NC State
Mohamad Ibrahim, M. N., Sriprasanthi, R. B., Shamsudeen, S., Adam, F., and Bhawani, S. A. (2012). "A concise review of the natural existance, synthesis, properties, and applications of syringaldehyde," BioRes. 7(3), 4377-4399.


Syringaldehyde is a promising aromatic aldehyde that no longer deserves to remain in obscurity. It possesses worthy bioactive properties and is, therefore, used in pharmaceuticals, food, cosmetics, textiles, pulp and paper industries, and even in biological control applications. Mostly, the synthetic form of syringaldehyde is being used. This review serves as an appraisal of potential research and commercialization of naturally occurring syringaldehyde beyond the scope of the food and cosmetic industries. This article also provides a comprehensive account of the various conventional extraction and chromatographic techniques used in the separation, isolation, and quantification of syringaldehyde. Further, to understand this unique compound, a brief outline on the natural formation of syringaldehyde in lignin is accentuated in this article.

Download PDF

Full Article


Mohamad Nasir Mohamad Ibrahim,* R. B. Sriprasanthi, Shaharuddin Shamsudeen, Farook Adam, and Showkat A. Bhawani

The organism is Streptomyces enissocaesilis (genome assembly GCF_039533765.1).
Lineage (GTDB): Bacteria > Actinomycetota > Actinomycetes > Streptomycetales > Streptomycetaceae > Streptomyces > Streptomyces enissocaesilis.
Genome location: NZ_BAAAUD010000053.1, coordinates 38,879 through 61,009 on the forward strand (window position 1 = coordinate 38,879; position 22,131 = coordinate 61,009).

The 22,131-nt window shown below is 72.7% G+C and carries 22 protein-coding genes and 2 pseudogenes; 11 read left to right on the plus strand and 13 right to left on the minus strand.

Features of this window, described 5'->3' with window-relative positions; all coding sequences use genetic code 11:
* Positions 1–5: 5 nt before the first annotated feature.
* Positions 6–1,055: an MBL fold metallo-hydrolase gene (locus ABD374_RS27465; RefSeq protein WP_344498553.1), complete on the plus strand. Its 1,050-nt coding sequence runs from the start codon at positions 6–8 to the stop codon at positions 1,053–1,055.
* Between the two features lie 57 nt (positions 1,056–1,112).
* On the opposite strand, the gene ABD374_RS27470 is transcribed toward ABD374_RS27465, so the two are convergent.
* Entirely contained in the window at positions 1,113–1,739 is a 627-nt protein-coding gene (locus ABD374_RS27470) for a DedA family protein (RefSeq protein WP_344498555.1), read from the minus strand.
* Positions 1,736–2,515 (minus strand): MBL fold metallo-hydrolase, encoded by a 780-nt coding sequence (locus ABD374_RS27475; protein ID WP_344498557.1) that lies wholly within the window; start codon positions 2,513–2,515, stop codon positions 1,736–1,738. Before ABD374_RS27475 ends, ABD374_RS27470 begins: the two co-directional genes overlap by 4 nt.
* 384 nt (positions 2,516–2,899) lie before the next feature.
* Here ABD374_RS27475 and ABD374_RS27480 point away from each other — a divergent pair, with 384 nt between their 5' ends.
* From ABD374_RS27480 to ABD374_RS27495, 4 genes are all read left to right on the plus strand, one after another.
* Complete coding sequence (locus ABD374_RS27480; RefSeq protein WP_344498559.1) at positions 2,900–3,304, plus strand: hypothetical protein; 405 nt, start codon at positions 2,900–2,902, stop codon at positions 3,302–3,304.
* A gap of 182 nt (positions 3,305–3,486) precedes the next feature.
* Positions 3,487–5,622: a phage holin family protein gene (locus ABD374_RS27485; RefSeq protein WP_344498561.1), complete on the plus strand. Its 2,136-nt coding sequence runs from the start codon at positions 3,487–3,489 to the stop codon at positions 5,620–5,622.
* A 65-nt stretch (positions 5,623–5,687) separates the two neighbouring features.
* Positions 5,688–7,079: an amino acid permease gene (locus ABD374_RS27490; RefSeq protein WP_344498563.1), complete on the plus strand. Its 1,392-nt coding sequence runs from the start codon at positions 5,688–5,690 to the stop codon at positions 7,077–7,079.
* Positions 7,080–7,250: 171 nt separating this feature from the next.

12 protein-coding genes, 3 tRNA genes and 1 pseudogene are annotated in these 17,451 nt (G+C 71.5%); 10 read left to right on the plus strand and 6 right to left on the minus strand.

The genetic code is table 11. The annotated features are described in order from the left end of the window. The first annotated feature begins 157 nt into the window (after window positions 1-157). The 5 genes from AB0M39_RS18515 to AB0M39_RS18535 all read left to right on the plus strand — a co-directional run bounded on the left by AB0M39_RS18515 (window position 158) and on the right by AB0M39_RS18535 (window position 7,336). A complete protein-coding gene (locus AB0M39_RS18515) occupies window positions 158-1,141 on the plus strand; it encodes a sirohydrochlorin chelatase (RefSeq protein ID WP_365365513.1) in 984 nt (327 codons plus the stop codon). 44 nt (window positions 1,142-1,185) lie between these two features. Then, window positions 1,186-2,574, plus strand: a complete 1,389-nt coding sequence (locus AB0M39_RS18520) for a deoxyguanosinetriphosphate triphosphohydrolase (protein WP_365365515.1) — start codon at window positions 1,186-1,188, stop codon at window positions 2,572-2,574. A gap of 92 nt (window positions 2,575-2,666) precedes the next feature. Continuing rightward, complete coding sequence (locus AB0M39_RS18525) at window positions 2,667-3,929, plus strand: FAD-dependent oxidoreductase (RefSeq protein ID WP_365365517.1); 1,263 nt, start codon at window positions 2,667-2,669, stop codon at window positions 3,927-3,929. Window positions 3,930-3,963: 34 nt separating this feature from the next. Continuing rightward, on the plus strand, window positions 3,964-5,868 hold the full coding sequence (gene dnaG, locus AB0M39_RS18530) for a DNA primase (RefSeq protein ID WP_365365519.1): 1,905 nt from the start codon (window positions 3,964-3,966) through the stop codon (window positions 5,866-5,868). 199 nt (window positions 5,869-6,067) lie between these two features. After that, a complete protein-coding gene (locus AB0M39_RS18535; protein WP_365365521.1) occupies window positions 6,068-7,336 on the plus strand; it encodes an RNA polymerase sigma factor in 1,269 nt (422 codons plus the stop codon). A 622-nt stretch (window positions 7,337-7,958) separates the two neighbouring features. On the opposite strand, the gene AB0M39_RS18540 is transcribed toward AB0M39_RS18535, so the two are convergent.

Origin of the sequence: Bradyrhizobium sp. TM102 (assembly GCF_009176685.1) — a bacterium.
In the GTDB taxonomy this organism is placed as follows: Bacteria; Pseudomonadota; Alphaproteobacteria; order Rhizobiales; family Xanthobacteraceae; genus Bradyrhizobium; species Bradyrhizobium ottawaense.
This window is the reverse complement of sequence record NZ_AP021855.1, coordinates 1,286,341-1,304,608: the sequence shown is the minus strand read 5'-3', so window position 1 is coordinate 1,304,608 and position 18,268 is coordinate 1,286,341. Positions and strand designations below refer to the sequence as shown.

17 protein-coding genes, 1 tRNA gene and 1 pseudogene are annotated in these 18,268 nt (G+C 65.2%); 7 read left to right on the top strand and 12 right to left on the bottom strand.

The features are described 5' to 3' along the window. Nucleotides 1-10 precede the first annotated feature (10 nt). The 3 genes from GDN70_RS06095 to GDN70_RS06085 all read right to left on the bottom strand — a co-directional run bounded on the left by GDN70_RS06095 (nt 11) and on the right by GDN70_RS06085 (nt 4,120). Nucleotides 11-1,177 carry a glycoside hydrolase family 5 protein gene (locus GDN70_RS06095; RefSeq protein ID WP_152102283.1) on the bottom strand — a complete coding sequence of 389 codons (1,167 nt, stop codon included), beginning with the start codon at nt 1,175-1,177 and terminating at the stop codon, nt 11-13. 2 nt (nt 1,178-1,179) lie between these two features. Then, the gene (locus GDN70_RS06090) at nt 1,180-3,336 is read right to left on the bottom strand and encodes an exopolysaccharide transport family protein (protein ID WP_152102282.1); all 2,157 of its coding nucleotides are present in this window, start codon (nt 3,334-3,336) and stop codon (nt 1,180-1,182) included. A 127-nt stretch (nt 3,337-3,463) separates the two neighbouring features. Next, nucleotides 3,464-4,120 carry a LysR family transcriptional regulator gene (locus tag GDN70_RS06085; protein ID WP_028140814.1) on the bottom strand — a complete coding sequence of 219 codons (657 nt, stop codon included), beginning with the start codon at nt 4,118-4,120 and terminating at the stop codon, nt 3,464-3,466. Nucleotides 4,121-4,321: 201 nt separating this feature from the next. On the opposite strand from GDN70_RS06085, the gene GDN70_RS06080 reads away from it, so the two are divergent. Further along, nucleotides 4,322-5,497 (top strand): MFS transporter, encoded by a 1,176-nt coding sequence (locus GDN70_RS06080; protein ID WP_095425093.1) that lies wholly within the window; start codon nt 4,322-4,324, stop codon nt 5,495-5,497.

Syringaldehyde is a promising aromatic aldehyde that no longer deserves to remain in obscurity. It possesses worthy bioactive properties and is, therefore, used in pharmaceuticals, food, cosmetics, textiles, pulp and paper industries, and even in biological control applications. Mostly, the synthetic form of syringaldehyde is being used. This review serves as an appraisal of potential research and commercialization of naturally occurring syringaldehyde beyond the scope of the food and cosmetic industries. This article also provides a comprehensive account of the various conventional extraction and chromatographic techniques used in the separation, isolation, and quantification of syringaldehyde. Further, to understand this unique compound, a brief outline on the natural formation of syringaldehyde in lignin is accentuated in this article.

Keywords: Syringaldehyde; Bioactive properties; Separation and extraction; Lignin